They Have Forgotten Many Things

Robin Hemley
Cow Island Falklands
Courtesy of Robin Hemley

[T]he essence of a nation is that all individuals have many things in common; and also that they have forgotten many things. 

—Ernest Renan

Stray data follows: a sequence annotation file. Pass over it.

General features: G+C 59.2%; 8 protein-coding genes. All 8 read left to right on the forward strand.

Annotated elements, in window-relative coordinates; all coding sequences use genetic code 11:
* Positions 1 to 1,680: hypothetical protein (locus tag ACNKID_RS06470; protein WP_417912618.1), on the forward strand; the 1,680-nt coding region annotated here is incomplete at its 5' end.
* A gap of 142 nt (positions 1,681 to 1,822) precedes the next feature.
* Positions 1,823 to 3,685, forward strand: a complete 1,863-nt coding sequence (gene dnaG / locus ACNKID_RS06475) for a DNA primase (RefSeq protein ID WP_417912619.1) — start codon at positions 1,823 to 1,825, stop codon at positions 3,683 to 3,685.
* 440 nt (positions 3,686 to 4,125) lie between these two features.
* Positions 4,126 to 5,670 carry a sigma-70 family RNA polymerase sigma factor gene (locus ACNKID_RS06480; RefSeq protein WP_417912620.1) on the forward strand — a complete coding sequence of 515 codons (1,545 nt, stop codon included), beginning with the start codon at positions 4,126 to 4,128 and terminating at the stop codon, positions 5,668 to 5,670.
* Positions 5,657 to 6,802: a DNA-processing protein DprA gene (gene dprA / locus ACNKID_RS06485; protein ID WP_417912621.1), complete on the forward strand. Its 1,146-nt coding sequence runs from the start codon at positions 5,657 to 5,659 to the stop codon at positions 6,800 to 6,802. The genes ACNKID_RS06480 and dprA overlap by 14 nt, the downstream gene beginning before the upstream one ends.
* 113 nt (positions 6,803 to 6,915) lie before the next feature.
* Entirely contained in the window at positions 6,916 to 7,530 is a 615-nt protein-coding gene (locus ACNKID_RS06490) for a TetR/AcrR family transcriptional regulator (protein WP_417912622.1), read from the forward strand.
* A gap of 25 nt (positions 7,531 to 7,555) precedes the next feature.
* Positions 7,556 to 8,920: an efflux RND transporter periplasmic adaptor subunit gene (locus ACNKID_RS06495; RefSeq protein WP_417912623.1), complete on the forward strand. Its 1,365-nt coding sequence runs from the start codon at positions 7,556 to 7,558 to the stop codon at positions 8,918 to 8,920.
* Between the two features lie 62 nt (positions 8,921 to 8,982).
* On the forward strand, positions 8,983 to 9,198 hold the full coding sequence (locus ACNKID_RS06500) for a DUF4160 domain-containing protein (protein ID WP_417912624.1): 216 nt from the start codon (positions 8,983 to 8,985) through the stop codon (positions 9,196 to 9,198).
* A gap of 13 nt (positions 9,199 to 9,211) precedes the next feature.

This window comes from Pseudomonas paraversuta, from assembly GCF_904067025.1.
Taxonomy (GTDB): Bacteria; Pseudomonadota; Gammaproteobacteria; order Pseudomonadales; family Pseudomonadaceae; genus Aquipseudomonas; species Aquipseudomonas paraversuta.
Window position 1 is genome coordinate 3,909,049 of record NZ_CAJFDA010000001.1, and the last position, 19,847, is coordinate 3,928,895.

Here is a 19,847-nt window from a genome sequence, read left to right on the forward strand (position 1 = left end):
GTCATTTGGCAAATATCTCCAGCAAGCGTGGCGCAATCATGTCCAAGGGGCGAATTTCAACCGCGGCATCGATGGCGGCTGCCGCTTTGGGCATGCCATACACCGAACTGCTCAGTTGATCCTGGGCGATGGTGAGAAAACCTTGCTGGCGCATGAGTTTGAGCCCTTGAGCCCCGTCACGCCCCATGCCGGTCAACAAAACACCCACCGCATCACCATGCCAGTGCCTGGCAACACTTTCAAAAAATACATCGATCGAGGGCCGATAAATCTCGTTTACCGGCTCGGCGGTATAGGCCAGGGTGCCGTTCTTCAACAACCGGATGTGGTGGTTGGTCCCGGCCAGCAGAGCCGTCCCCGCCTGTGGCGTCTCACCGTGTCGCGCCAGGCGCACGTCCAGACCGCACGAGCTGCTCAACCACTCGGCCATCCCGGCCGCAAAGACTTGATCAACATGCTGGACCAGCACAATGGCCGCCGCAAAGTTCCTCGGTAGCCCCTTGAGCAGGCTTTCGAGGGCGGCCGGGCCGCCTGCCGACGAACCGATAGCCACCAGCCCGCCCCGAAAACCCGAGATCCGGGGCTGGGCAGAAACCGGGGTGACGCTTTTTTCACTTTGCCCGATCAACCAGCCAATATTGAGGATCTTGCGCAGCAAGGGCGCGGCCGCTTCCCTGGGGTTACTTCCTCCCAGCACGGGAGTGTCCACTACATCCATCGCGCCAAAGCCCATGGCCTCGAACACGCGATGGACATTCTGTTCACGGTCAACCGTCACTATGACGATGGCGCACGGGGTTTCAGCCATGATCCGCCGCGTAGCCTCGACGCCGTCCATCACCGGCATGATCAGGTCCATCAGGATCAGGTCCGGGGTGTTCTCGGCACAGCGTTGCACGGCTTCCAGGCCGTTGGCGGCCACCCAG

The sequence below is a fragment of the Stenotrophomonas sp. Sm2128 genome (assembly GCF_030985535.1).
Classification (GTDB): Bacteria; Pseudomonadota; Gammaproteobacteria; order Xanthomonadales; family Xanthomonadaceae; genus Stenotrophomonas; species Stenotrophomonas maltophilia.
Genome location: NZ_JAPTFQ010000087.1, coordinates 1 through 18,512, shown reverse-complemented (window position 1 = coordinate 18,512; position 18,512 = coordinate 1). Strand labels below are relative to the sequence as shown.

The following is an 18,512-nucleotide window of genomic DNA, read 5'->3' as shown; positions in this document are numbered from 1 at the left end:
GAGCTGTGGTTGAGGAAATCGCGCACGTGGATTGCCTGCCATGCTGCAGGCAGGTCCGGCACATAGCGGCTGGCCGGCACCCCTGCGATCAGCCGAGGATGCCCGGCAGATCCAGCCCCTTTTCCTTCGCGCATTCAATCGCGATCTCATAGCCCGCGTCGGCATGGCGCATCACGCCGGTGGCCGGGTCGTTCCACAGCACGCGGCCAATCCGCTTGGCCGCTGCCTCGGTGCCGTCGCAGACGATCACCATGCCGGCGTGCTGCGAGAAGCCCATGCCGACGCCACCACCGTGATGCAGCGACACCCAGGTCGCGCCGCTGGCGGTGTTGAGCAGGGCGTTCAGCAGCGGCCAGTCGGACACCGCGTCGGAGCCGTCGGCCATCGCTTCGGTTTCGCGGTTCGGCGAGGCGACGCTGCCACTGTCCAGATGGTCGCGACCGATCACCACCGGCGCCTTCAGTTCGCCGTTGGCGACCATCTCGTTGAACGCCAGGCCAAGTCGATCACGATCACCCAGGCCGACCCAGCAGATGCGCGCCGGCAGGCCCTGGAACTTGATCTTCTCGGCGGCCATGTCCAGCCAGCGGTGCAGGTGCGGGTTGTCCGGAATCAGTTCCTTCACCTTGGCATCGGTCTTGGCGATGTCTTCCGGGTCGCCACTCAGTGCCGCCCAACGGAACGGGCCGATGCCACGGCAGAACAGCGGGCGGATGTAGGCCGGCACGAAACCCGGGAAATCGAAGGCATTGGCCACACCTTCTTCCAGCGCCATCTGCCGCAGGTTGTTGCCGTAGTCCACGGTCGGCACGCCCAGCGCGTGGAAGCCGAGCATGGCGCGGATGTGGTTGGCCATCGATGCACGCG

My new Argentinian friend Ezequiel and I sit near the pool table, sipping our local Longdon Pride beers when he spots the most famous guy in the Falklands. On the day of the referendum last March, this guy danced to the polls covered head to toe in a suit and shoes bedecked with Union Jacks. The Victory Bar, packed with Falkland Islanders on this Friday night, is a British pub to outdo all British pubs, bunting everywhere as well as a picture of two bulldogs with the caption, “What We’ve Got, We’ll Hold.” This is one of the most isolated communities in the world, both politically and geographically, but you wouldn’t know it by the way they make a crowd in their isolation, reminding me of the hundreds of huddled penguins I saw this afternoon at their remote rookeries on the island, almost otherworldly in the way they seem oblivious to anyone else.